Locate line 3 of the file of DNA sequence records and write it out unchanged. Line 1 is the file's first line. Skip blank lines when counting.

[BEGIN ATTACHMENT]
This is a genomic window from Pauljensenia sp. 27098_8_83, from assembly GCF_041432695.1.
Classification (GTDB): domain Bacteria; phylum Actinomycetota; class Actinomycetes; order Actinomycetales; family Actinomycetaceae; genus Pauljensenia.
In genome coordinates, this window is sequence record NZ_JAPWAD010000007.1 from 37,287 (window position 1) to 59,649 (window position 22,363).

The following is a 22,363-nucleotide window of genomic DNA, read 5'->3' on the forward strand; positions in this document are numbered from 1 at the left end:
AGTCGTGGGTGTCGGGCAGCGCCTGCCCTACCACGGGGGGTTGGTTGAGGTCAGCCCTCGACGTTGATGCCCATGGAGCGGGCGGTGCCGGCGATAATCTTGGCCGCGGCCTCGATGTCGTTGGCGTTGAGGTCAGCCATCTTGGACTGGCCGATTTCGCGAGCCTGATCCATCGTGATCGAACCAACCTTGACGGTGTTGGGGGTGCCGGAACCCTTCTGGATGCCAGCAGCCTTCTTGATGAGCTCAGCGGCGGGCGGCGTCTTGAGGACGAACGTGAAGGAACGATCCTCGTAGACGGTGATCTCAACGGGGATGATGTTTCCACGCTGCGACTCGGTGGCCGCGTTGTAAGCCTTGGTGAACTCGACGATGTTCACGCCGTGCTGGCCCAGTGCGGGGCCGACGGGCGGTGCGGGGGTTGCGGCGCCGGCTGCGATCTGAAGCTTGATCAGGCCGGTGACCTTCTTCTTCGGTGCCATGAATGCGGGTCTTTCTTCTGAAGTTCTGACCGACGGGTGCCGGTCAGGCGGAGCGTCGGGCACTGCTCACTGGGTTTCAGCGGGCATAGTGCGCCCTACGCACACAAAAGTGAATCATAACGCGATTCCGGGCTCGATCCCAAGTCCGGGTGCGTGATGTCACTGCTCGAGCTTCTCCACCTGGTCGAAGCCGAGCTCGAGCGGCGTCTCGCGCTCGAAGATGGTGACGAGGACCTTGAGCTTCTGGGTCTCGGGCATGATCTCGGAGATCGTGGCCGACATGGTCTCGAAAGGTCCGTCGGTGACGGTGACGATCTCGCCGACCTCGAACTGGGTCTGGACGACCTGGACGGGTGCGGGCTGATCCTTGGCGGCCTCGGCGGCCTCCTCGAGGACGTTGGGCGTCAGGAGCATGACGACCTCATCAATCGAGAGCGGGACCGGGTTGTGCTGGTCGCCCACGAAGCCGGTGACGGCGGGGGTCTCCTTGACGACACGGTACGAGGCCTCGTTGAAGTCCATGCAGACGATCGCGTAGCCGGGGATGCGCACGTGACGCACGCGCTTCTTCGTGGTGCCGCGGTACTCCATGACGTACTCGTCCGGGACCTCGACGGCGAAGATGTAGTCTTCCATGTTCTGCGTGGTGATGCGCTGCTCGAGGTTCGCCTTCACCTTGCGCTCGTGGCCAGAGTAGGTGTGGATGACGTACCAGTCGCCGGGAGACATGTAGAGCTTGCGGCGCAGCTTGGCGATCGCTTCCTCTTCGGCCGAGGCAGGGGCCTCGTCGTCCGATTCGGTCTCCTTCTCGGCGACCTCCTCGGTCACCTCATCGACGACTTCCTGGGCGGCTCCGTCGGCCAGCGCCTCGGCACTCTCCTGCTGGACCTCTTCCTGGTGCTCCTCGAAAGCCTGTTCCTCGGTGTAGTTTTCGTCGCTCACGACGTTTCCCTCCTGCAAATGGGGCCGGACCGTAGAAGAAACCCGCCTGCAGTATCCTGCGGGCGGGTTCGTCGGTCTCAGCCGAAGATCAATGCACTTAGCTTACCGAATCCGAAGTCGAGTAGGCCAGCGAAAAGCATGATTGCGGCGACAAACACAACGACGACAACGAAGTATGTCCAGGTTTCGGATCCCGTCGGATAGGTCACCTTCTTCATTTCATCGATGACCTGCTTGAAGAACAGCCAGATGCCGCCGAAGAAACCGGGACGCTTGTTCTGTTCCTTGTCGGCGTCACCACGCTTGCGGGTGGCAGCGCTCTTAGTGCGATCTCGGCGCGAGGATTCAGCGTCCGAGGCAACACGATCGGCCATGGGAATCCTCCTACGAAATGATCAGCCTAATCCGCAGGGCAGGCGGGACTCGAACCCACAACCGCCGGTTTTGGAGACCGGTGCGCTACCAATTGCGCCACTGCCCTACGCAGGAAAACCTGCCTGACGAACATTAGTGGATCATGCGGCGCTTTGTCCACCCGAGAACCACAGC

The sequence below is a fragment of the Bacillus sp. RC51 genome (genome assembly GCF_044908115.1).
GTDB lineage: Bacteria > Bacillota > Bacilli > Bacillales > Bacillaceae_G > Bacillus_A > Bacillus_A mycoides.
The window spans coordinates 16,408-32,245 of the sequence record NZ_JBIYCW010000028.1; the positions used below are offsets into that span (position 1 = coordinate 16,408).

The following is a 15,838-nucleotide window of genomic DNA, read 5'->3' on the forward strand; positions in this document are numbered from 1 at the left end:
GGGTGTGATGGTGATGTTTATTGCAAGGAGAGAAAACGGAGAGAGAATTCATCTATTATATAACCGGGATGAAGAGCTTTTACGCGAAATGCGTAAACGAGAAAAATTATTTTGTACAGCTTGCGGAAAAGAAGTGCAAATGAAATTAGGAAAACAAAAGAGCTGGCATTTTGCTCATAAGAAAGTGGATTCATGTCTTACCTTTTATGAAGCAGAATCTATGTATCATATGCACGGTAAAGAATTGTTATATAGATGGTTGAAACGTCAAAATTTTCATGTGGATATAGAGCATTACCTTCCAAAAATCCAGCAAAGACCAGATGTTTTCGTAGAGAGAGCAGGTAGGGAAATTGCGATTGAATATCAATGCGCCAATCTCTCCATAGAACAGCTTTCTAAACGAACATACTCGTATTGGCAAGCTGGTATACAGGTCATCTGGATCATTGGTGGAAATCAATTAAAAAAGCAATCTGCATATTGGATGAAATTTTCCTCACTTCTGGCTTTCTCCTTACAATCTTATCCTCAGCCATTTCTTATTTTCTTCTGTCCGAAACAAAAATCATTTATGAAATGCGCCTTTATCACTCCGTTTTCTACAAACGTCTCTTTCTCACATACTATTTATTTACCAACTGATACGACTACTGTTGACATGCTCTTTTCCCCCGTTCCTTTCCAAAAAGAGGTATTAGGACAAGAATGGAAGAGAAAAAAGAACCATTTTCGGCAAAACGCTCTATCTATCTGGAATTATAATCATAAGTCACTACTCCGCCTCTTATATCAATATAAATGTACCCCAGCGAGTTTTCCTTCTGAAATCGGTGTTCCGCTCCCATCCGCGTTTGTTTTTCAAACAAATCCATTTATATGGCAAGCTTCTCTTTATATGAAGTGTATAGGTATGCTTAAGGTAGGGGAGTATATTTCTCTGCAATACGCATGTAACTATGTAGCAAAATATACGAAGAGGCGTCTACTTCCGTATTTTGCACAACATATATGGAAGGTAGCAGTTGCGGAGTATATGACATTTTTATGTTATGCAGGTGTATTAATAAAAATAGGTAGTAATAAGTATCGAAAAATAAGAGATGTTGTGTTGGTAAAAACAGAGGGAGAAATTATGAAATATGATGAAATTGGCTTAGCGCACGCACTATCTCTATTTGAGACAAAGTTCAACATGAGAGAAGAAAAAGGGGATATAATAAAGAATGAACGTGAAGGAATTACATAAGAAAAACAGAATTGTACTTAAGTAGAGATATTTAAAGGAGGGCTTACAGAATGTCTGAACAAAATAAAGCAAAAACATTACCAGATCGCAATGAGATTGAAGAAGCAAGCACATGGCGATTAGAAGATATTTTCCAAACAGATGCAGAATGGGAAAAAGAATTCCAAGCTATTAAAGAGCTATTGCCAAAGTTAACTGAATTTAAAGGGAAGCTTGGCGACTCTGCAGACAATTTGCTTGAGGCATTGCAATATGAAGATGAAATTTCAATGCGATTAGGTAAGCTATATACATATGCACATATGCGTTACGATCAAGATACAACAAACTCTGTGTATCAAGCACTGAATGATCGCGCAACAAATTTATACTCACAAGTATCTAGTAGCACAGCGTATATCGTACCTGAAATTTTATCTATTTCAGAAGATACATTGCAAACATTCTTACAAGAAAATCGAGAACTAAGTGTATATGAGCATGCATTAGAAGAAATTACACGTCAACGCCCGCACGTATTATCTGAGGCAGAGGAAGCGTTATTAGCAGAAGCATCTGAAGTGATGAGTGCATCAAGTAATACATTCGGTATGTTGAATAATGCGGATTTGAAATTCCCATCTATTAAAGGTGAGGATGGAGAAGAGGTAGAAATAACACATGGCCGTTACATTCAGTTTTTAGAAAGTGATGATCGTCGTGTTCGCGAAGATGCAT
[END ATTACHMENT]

In genome coordinates, this window is sequence record NZ_JAPWAD010000007.1 from 37,287 (window position 1) to 59,649 (window position 22,363).